Friday, September 2, 2022

Why was there so much red matter in a containment field in the 2009 Star Trek movie?

So I came across Star Trek on cable one night this week (I think it was on AMC), and it was the J.J. Abrams reboot that happened in 2009. I hadn't seen it in a few years, and I only watched some of it, because I was headed to bed. The part I did watch was the "red matter" scene, where the Romulans inject a drop of red matter into their drill that is going to attack Vulcan in order to make a hole deep enough for them to fire a torpedo into Vulcan and cause its collapse into a black hole. This is where (for the first time) I kind of blinked and asked the question, "What is red matter anyway?" I figured that the internet would have stuff written on it. And it didn't disappoint. So today's entire post is an essay of sorts on exactly what "red matter" is, because I figured you guys would all want to know. It's like that itch that you didn't even know you needed to scratch from the pseudo-science from a movie that is already thirteen years old and where one of the main crew members has already passed away. How time flies. So ready? Here goes.

Red Matter in J.J. Abrams's reboot is a substance capable of forming a black hole when ignited. One drop was sufficient to collapse a star or consume an entire planet. From what I can gather, it was originally created by Spock, and his idea was to use it to reinvigorate a dying Romulan sun, but it didn't work, and the result was the complete and utter destruction of Romulus. brain was like...okay, then why was there this much in the movie (picture below):

Remember when staring at the huge red ball that they only needed one drop.

Like...that is a ridiculous amount of red matter. I don't know how dangerous all of that stuff is, but one drop can cause an entire planet to disappear into a black hole. So this led me to question, "Why would Spock make the above when all he needed was a single drop?"

Here's what I found out. Getting this out of the way, I'm not the first person to ask this question. And there is no answer other than maybe he thought it would be nice to have extra for other applications. Who knows? However, the Vulcans were not overly keen to have a potentially world-ending substance sitting around in their science facility. In the comic book (I shouldn't have been surprised that there was a comic book) Geordi LaForge and Spock indicate that red matter is very unstable. They had to build a special container on Spock's ship (named the Jellyfish), and that ultimately became the safest place to store it. That's why there's such a huge amount of it on Spock's ship and nowhere else. They also seemed to think that it would be okay to jettison whatever was left into the singularity that formed and it would just disappear into the black hole like everything else. That seems weird to me, but I don't understand black holes anyway. So I suppose that sounds like a good idea. Like...where else would you store it safely?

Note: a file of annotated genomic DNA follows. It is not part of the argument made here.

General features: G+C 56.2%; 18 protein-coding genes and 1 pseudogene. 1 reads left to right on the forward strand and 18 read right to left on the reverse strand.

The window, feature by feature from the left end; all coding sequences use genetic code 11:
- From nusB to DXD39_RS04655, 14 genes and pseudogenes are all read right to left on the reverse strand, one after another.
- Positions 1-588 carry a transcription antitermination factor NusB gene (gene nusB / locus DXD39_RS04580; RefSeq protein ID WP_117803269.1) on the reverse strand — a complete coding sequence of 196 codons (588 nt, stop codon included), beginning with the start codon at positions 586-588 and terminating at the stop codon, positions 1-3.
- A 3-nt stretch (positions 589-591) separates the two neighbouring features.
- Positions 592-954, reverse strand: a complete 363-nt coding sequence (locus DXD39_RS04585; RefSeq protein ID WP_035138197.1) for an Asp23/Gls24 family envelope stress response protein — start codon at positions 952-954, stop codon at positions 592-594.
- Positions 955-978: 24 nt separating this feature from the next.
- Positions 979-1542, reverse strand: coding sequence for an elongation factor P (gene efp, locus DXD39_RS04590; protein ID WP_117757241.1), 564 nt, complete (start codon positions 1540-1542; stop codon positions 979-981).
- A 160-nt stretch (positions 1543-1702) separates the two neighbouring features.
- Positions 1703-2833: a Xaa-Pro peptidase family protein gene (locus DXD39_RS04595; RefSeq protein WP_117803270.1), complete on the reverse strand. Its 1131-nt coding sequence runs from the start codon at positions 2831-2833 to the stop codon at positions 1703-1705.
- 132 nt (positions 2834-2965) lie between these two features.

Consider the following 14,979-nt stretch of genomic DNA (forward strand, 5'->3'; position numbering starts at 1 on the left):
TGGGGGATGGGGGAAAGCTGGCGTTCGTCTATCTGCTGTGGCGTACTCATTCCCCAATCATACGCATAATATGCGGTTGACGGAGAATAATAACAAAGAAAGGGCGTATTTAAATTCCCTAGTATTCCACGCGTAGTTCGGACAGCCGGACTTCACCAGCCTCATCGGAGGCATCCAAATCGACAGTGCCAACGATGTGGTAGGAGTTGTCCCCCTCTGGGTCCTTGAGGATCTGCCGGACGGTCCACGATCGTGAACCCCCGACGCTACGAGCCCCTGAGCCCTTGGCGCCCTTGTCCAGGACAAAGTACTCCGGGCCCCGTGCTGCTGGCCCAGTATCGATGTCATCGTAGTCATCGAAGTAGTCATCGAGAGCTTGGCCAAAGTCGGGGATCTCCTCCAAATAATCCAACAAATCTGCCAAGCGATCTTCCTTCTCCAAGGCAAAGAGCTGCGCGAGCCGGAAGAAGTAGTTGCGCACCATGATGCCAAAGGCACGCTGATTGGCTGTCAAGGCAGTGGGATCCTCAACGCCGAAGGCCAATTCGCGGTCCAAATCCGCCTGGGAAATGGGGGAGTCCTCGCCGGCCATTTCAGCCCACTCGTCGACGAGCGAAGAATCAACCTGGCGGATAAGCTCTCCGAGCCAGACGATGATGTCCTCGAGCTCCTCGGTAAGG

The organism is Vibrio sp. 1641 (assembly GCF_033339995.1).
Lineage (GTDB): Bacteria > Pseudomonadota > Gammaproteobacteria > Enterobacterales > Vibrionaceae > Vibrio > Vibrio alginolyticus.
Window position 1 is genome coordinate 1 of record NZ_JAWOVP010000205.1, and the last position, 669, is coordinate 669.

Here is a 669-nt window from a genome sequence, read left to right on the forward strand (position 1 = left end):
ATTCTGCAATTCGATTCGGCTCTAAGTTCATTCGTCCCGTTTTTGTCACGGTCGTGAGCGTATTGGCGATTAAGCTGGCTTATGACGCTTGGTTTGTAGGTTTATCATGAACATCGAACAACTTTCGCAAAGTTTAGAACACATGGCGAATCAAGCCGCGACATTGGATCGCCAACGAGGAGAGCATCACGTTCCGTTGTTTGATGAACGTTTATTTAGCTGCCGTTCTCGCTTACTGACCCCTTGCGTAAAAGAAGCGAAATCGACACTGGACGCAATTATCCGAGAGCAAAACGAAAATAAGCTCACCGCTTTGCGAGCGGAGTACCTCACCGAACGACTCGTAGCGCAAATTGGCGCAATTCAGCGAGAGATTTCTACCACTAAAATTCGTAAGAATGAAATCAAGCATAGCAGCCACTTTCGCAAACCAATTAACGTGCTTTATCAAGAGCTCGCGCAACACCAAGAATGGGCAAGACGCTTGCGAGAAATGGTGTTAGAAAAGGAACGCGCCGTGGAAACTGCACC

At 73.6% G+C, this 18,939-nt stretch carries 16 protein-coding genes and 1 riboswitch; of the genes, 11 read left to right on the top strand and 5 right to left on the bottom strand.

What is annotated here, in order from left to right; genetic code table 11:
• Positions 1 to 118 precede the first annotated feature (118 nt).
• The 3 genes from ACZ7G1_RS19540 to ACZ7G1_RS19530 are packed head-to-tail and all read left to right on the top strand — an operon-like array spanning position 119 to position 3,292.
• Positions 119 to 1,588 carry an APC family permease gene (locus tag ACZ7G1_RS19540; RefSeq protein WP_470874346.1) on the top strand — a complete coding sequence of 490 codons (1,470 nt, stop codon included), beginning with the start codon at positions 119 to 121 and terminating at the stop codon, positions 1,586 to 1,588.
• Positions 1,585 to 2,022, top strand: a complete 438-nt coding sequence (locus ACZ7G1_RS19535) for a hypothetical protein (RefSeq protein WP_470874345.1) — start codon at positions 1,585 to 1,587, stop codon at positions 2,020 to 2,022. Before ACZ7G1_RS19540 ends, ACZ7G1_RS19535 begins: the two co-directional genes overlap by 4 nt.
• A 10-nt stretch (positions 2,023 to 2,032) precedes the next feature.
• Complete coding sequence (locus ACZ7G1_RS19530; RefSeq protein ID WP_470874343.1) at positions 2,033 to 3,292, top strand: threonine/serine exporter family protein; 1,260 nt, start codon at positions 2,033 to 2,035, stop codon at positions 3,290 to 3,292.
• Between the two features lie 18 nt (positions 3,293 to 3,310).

And finally, I guess that all of J.J. Abrams's movies and productions have a red ball placed somewhere in them. I've never noticed this. But it is an Easter Egg for his movies. There is one in the Alias pilot, and people who work with J.J. wonder where the red ball is going to show up. So the red ball in Star Trek was impossible to miss, which may be an indication of how excited J.J. was to direct the movie, even if its disruption to canon has riled many Star Trek fans.

So, now you know as much about "Red Matter" as I do. It's one huge macguffin, and an inside joke. Are you satisfied? Did it scratch an itch you never knew you needed to scratch? Have a great Labor Day weekend. I will be back on Wednesday with an Insecure Writer's Support Group post.


  1. "Red matter" is one of the dumbest things to ever appear in science fiction. I mean, red matter? Which writer had a stroke that day that that was the best name they could come up with? Any time I ever want to pop anyone's Abram's bubble, I say "red matter" and leave it at that.